This is the part that makes his death so very, very different from the others I've dealt with.  The fact is that he died years ago.  In the past few years, he hasn't wanted to be involved in our lives and (if I have to be brutally honest), I haven't truly wanted him in ours. I felt a very strong need to protect my kids from his depression and the resulting lifestyle choices.  So in addition to the suddenness of the actual death and the sadness and shock that brings, there is the struggle with the guilt and anger I feel at myself for letting our relationship get to the point it did.  There is the anger I feel towards him due to the fact that I begged and begged him to sell a house that was too big and move into something smaller and closer to us--but he refused, never wanting to be a part of our lives or community.   How am I supposed to come to terms with this?  How can I reconcile the man he was with the man he became?  I know the answer to all of this, of course, is time.  As different as this death is, I know next week, next month, next year will be different.  I know I'll start remembering my REAL Dad, and not be trapped in the guilt and anger.  I'll remember the time we flipped over on the ATV, and the time and energy he spent making sure my brother and I had the absolute BEST tree houses on the street.  I'll remember all our trips to NYC and the time spent there with some of the best friends a family could have.  I'll remember the time he set me adrift on a row boat with only one oar.  I'll remember the time he was in tears over the beauty of the best performance of my high school career.  I'll remember the pride in his eyes when I graduated from college, and the way he held my arm as he walked me down the aisle on my wedding day.  Time....

Dad, I can't take back the past few months and years, and for that I am sorry.  I hope you know that as much as it frustrated me, I never gave up on you.  I never gave up hope that someday you would join our family, and my kids could see the man I remember and the man I will always love.  I wish it hadn't ended like this.  More than anything, I wish it hadn't ended like this.  I love you more than words can say and I'm going to miss your presence in our life.  You asked me once, when I was in high school or college, to come to your bipolar support group and talk about what it was like to grow up with a bipolar parent.  I didn't want to go.  I felt like I wouldn't be able to answer the question because I had never known any differently.  How could I explain what life was like WITH a bipolar parent when I had never had life WITHOUT a bipolar parent.  And know what?  I can't imagine any other Dad, bipolar or not.  I can't imagine my life without the memories of the boat and the island.  I can't imagine kids who never got to sled down the driveway on their dad's back.  I can't imagine life without kites, snowshoes, cameras, Broadway shows, camping trips, and fishing from a canoe.  I can't imagine growing up without ever having to pull over to the side of the road because the light was "just right" and would never be that way, in that moment, on that day ever again.  There is so much more--so, so, so much more to say to you.  I hope you are finally at peace and that you can see what is truly in my heart.  I love you, Dad, and I cannot express how much I'm going to miss you.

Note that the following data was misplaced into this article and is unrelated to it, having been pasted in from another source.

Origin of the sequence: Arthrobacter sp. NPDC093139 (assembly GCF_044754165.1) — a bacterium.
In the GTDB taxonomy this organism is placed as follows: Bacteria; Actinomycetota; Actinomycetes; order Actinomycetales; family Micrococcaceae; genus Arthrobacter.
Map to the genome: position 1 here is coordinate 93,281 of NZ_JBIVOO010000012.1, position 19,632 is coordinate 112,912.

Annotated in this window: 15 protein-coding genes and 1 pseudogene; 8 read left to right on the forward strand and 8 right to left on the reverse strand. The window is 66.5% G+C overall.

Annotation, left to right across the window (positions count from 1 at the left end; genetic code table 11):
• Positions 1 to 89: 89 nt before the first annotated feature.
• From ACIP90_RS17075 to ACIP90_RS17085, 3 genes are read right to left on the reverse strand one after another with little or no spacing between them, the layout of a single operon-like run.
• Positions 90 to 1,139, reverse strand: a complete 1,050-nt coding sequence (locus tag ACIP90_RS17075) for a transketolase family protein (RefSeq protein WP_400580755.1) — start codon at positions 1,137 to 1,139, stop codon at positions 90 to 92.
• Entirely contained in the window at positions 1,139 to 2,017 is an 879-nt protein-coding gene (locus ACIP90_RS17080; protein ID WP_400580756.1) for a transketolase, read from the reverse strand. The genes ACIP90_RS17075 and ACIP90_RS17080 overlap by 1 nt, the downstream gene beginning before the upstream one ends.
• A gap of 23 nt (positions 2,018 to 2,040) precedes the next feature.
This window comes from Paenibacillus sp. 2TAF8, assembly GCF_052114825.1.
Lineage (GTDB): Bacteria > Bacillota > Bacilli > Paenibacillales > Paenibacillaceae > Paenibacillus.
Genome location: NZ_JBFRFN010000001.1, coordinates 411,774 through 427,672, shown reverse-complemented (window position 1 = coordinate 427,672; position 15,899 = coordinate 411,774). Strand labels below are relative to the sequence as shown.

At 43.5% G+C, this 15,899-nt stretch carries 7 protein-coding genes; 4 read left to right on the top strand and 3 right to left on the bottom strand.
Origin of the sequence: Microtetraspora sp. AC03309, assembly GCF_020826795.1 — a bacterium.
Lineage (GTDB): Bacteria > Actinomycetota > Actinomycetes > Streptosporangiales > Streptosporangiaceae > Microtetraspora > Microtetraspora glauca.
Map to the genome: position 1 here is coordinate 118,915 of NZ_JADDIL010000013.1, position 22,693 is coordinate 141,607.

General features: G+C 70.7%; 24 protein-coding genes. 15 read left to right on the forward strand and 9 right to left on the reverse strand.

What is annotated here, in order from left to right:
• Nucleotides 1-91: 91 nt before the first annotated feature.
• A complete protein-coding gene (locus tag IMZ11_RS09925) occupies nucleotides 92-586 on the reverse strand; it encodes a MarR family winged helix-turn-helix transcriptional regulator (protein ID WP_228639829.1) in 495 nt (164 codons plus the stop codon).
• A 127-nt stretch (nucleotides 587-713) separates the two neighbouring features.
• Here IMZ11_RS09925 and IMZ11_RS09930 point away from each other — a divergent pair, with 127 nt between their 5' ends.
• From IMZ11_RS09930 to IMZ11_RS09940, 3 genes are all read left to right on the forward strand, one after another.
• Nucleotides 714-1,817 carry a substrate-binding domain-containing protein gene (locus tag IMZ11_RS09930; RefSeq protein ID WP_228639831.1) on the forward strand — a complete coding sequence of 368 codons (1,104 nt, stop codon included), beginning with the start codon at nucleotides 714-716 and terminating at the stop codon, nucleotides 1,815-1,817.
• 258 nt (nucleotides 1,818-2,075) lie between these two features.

I think I'm on his back and my brother is holding onto his leg--but I could be wrong!  We took turns riding like that--calmly, fairly, and never fighting about it, I'm sure!

I have no idea...

 Out at Smutty--before there was a kitchen in Haley, one would cook on the pier.  We had hamburger meat and hot dog buns on the boat, so my dad made hot dog shaped hamburgers. 

 College graduation

Our wedding...I love both these pictures--in the first one, while everyone in the church is either in prayer or listening to the pastor, my dad is grinning at the camera.  And the one above is my dad doing what he loved for people that he loved.  
I love you, Dad.